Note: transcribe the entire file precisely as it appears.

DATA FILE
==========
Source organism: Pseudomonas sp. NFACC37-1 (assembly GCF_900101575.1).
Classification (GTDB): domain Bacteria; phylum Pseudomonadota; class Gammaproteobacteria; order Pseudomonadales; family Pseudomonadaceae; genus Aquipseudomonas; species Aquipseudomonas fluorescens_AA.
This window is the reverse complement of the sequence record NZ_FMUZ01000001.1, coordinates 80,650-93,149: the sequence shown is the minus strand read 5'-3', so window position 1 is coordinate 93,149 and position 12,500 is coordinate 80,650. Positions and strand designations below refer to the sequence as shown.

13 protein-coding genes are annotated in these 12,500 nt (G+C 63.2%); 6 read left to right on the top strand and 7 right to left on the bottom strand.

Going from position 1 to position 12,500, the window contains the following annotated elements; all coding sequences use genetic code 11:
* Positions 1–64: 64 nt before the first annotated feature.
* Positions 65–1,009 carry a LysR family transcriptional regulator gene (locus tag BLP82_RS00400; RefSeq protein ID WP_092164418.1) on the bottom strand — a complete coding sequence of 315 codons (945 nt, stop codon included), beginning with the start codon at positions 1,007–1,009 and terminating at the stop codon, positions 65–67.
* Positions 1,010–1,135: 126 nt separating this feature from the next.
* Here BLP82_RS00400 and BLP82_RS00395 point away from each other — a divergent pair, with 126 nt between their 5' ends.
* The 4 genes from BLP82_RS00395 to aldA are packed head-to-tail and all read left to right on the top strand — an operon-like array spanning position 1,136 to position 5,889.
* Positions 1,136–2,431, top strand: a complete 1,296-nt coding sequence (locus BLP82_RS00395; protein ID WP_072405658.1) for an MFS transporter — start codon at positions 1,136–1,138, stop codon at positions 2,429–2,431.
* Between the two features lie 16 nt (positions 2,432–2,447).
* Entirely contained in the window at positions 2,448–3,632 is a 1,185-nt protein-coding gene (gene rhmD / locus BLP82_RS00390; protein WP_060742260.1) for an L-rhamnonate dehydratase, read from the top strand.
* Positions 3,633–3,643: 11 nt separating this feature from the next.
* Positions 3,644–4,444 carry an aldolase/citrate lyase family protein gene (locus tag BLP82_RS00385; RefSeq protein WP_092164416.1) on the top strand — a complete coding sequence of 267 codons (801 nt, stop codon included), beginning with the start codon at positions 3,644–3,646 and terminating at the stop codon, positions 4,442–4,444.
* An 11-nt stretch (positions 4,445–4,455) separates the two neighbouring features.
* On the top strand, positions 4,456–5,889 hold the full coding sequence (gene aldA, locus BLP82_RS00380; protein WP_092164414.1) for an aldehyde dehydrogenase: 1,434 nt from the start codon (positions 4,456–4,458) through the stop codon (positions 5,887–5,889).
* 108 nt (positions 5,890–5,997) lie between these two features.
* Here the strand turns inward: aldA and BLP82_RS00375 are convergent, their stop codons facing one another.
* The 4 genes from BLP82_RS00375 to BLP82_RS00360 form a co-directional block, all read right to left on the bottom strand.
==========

Source organism: Pseudomonas sp. NFACC37-1 (assembly GCF_900101575.1).
Classification (GTDB): domain Bacteria; phylum Pseudomonadota; class Gammaproteobacteria; order Pseudomonadales; family Pseudomonadaceae; genus Aquipseudomonas; species Aquipseudomonas fluorescens_AA.
This window is the reverse complement of the sequence record NZ_FMUZ01000001.1, coordinates 80,650-93,149: the sequence shown is the minus strand read 5'-3', so window position 1 is coordinate 93,149 and position 12,500 is coordinate 80,650. Positions and strand designations below refer to the sequence as shown.

13 protein-coding genes are annotated in these 12,500 nt (G+C 63.2%); 6 read left to right on the top strand and 7 right to left on the bottom strand.

Going from position 1 to position 12,500, the window contains the following annotated elements; all coding sequences use genetic code 11:
* Positions 1–64: 64 nt before the first annotated feature.
* Positions 65–1,009 carry a LysR family transcriptional regulator gene (locus tag BLP82_RS00400; RefSeq protein ID WP_092164418.1) on the bottom strand — a complete coding sequence of 315 codons (945 nt, stop codon included), beginning with the start codon at positions 1,007–1,009 and terminating at the stop codon, positions 65–67.
* Positions 1,010–1,135: 126 nt separating this feature from the next.
* Here BLP82_RS00400 and BLP82_RS00395 point away from each other — a divergent pair, with 126 nt between their 5' ends.
* The 4 genes from BLP82_RS00395 to aldA are packed head-to-tail and all read left to right on the top strand — an operon-like array spanning position 1,136 to position 5,889.
* Positions 1,136–2,431, top strand: a complete 1,296-nt coding sequence (locus BLP82_RS00395; protein ID WP_072405658.1) for an MFS transporter — start codon at positions 1,136–1,138, stop codon at positions 2,429–2,431.
* Between the two features lie 16 nt (positions 2,432–2,447).
* Entirely contained in the window at positions 2,448–3,632 is a 1,185-nt protein-coding gene (gene rhmD / locus BLP82_RS00390; protein WP_060742260.1) for an L-rhamnonate dehydratase, read from the top strand.
* Positions 3,633–3,643: 11 nt separating this feature from the next.
* Positions 3,644–4,444 carry an aldolase/citrate lyase family protein gene (locus tag BLP82_RS00385; RefSeq protein WP_092164416.1) on the top strand — a complete coding sequence of 267 codons (801 nt, stop codon included), beginning with the start codon at positions 3,644–3,646 and terminating at the stop codon, positions 4,442–4,444.
* An 11-nt stretch (positions 4,445–4,455) separates the two neighbouring features.
* On the top strand, positions 4,456–5,889 hold the full coding sequence (gene aldA, locus BLP82_RS00380; protein WP_092164414.1) for an aldehyde dehydrogenase: 1,434 nt from the start codon (positions 4,456–4,458) through the stop codon (positions 5,887–5,889).
* 108 nt (positions 5,890–5,997) lie between these two features.
* Here the strand turns inward: aldA and BLP82_RS00375 are convergent, their stop codons facing one another.
* The 4 genes from BLP82_RS00375 to BLP82_RS00360 form a co-directional block, all read right to left on the bottom strand.